Also, Lam decided that it did not want to expend resources in areas that were not its core competency, which is helping its customers create better semiconductors. Lam Research equipment etches and cleans wafers for the world's major semiconductor manufacturers. It sells multimillion-dollar machines and aftermarket parts throughout the industrialized world. It uses Menlo Worldwide Logistics to handle its warehousing and related supply chain functions.
Menlo manages Lam Research's local and global warehousing functions at a shared facility in Fremont, in close proximity to Lam's manufacturing plant. The warehouse supports Lam's production and assembly operations and its spare parts as well.
Menlo's Fremont distribution center allows Lam to utilize just the amount of space its needs, which can vary depending on its business cycle. The flexible space capability also allows Lam to make its logistics cost more variable based on the number of transactions that actually move through the facility. The benefit of a multi-client facility has been twofold. "We have the benefit of the space reallocation variability and the human resource reallocation," says Campeau. "This has been a big win for us."
Orders for new products and aftermarket parts worldwide are fulfilled from the Fremont location. Lam has no warehousing of its own, but to meet very stringent service level agreements with customers, it maintains spare parts inventories in 45 locations around the world. About half of these forward stocking locations are in customers' fabrication facilities. The other half are with various providers close to customer locations.
"A machine that is down is very costly to customers, so these forward locations allow us to have parts available to customers anywhere in the world within four hours," says Campeau. "Service level agreements are a key aspect of our business."
Menlo helps Lam meet its tight SLA standard by expediting parts for emergency fulfillment anywhere in the world. For each level of emergency for each customer location, Menlo follows a routing guide it has established with Lam. In Europe, Menlo also provides an emergency depot and cross-dock operation in Amsterdam.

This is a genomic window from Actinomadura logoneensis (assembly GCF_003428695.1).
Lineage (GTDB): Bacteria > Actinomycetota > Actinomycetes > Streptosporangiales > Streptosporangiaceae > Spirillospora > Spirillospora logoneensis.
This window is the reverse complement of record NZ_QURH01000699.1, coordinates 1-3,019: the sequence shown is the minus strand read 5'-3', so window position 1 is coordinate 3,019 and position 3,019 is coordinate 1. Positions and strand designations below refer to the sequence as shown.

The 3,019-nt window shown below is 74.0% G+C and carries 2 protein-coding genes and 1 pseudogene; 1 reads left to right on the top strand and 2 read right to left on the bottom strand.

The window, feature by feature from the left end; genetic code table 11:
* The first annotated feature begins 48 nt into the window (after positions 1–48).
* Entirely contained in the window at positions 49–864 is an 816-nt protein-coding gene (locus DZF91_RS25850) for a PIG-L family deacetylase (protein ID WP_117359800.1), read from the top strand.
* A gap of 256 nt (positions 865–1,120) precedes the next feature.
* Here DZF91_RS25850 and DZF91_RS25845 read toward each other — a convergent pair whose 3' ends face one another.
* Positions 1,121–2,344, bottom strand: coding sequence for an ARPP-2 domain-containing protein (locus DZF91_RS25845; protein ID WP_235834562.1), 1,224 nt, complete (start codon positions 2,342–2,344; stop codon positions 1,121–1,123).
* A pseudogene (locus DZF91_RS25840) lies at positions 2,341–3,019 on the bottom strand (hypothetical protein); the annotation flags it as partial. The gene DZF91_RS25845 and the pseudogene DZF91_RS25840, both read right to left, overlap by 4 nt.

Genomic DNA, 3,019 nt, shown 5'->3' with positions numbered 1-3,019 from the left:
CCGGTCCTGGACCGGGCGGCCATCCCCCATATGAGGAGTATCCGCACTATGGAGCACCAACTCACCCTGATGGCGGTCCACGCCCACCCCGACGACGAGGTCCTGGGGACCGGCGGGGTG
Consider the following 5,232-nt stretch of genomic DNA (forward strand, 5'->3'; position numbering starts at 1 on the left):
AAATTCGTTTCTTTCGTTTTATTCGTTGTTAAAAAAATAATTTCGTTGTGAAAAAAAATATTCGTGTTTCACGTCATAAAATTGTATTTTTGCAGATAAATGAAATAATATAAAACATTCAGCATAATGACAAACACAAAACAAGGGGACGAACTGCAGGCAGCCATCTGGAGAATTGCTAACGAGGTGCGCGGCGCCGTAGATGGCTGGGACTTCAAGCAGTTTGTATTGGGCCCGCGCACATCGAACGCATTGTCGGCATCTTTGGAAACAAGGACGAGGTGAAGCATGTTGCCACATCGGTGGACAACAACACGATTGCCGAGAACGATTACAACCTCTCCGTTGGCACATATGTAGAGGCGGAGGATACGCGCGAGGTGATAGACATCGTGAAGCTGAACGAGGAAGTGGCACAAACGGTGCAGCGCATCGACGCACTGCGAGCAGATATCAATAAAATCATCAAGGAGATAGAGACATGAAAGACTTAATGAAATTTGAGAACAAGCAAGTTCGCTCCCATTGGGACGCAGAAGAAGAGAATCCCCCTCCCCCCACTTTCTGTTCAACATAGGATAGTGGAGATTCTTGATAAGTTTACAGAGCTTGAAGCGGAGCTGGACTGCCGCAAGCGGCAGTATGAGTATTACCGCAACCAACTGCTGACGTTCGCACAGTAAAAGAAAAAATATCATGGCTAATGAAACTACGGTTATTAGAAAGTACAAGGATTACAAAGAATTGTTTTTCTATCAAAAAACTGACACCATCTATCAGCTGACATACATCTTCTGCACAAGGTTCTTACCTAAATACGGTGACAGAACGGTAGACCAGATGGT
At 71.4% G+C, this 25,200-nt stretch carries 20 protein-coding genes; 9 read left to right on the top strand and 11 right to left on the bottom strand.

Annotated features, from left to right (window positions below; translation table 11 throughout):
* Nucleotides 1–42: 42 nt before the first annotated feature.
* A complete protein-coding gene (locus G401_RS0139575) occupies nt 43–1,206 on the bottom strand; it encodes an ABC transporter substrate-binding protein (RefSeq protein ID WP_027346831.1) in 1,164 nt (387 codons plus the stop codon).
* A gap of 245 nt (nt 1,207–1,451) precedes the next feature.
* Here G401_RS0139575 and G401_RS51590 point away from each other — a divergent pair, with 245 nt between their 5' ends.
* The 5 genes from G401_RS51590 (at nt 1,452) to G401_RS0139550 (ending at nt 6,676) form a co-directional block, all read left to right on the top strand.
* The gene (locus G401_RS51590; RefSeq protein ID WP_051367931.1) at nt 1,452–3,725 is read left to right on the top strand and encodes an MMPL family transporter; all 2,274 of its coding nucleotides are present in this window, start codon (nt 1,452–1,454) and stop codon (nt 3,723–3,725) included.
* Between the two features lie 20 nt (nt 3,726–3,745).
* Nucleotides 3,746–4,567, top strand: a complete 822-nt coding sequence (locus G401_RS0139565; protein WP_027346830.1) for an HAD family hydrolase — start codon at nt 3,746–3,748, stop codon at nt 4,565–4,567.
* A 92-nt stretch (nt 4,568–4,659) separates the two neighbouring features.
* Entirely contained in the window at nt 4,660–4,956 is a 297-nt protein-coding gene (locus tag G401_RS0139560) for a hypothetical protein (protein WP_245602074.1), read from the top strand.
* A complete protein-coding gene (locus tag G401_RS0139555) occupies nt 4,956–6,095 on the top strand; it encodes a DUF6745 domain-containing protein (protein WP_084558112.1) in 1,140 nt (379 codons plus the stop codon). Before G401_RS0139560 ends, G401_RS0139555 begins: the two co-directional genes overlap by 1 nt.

A major part of Menlo's responsibility is shipping outbound orders worldwide. Assembling, packing and shipping a complete new system for a customer is no small task. Because of their high value and delicacy, Lam's products move by air. A complete shipment can weigh 10 tons and consist of 35 crates so large they have to go on the upper deck of a 747. Many of the pieces require processing in a clean room before packaging and shipping. Before the logistics was outsourced to Menlo, the shipments were assembled in the warehouse and then shipped to Lam's manufacturing facility for processing and packaging in its clean room. When Menlo took over, it worked with Lam to set up a clean room in the warehouse, so all pre-shipment processes could be handled in one location.
Campeau notes that Lam's six years of intense outsourcing has taught it what makes sense and what does not. Logistics is at the top of the list.
"I am a programmer, and here I am managing logistics," says Campeau. "Logistics and warehousing worldwide is not something we are ever going to be good at."
However, Lam closely monitors its inventory and shipment visibility in-house with its SAP system, which it uses to connect to customers and other providers even at the smallest depots.
"We have enhanced the inventory management capability of the SAP system, so everyone in our supply chain can see just what they need."
For most companies, however, outsourcing has been a short-term answer to a tactical problem, not a strategy integrated into the fabric of the business. How can that change?
A company cannot simply jump headlong into a widespread outsourcing campaign, according to Bill Schneiderman, founder of The Results Group (TRG), a consulting firm based in Mountain View, Calif., that specializes in outsourcing and business process improvement.
"Outsourcing is best adopted as a gradual progression that builds on success after success," says Schneiderman. In the case of logistics, outsourcing progresses from lower value activities such as storage warehousing to higher value activities such as order configuration and fulfillment.
Mike Sulaver, a principal in TRG, explains that his firm has helped a semiconductor client gradually increase its logistics outsourcing. It first outsourced its North American warehousing, and then it outsourced its transportation management. More recently, it has opened up its European operations to outsourcing. It then outsourced its manufacturing warehouse to that same 3PL, having it co-locate the distribution warehouse near the manufacturing facility.
"That semiconductor company is growing rapidly, so they no longer have the time or resources to handle tasks that are not core to the company growth," says Sulaver.
No company transitions immediately from no outsourcing to massive outsourcing, but there are drivers that speed the progression. The most powerful driver is business urgency caused by expansive market growth.
"We have a client that needed to expand its operations to Europe and do it in a hurry," says Schneiderman. "The only way this growth could be accommodated was to outsource all the logistics to a 3PL."
According to Sulaver, cost was not really an issue in this situation, but in an increasing number of instances, cost pressure is a major accelerator for rapid outsourcing.